"We find there are too many problems with live-in arrangements," she said. "You take a new mom, she has a new adjustment with her body, a new adjustment with her employer, a new adjustment with her husband and you add a new adjustment with a nanny on top of that. Who needs it?"
The new film has made at least one enemy among those who have first-hand experience with the subject: Marguerite Jackson, 34, a real-life nanny in Columbia who recently checked out Hollywood's portrayal of her profession.
"Disgusting," was her reaction. "I love these children, but when Mrs. Daniels comes home, I leave them to her.
"Maybe it's because I'm a mother myself," said Ms. Jackson, who for about two years has cared for the two Daniels children during the day but returns to her own home and 14-year-old son at night. "The bond between the mother and child -- no one can get through that."
Arvil Daniels, a self-employed photographer, and his wife, Judith Cappello, a podiatrist, have had nannies for their children, now 6 1/2 and 3 1/2 , throughout their young lives.
Mr. Daniels said his former work in personnel was excellent training for the screening he and his wife have conducted with prospective nannies. One woman faked a referral letter from a former employer, and others didn't answer his sometimes personal questions to his satisfaction. "Sometimes you just get a feel for a problem," he said.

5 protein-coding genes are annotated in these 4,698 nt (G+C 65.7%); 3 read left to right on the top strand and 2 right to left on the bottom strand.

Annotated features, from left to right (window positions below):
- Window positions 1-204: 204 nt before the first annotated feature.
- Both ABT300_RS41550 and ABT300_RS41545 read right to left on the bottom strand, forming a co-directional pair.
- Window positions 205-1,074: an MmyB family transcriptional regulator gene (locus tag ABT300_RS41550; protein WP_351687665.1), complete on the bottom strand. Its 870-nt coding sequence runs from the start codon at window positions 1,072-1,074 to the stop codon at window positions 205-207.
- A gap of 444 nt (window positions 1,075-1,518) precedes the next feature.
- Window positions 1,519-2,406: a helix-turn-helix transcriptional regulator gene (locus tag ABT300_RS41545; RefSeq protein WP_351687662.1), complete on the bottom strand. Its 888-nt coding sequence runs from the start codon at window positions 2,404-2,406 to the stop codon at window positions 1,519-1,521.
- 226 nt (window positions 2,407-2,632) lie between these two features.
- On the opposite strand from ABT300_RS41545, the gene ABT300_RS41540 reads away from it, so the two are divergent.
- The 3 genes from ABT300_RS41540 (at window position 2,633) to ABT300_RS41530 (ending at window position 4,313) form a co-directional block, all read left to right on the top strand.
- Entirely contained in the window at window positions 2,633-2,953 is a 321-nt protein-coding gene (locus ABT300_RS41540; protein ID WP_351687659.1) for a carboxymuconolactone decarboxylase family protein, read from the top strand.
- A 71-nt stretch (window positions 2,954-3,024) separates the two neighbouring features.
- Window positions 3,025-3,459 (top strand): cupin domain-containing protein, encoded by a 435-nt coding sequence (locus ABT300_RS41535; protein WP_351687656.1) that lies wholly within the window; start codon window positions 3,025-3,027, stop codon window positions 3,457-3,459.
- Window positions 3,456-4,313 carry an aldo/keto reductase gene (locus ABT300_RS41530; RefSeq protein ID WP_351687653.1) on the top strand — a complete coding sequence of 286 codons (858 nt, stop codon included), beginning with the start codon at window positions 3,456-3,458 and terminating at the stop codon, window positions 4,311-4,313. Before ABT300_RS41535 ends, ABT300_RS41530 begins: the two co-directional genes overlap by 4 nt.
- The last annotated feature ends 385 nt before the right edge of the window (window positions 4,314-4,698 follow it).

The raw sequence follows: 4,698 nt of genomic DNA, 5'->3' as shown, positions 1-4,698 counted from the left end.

Still, he said, he wouldn't consider a live-in nanny because of the intrusion in the family's privacy, although his wife was more open to that.
The right client-nanny match is the key, Ms. Clark of A Choice Nanny said. Different families want different things in a nanny.
"For every family where the woman wants to pick a not-so-attractive nanny, there are an equal number who want an attractive nanny," she said. "Maybe they ski in Vail. They don't want someone out of line with how they look. It's the same reason why you might want a very attractive house."
In the movie, Claire's best friend tells her that she should never have let an attractive woman like Peyton into her house in a "power" position. It turns out she was right -- by the movie's end, Claire and Peyton are in a life-and-death battle over the family, the under-the-surface, emotional power play of earlier stages of the movie having turned into an all-out physical brawl.
This woman-vs.-woman fight is why the movie has drawn particular wrath from feminists.
Susan Faludi, whose book "Backlash: The Undeclared War Against American Women" argues that the media are part of a subtle effort to undermine the gains of working women, recently told the New York Times that the new nanny movie continues Hollywood's portrayal of women as "either compliant, beautiful wives, and therefore the good woman; or . . . a seething monster, a witch, who inserts herself in the family manse and tries to destroy the family."
Ms. Stoddard of Notre Dame agrees.
"It's pitting woman against woman, and the good mother has to save the family," Ms. Stoddard said. "It's the virgin-whore dichotomy. You're one or the other, and you have to be punished if you're bad."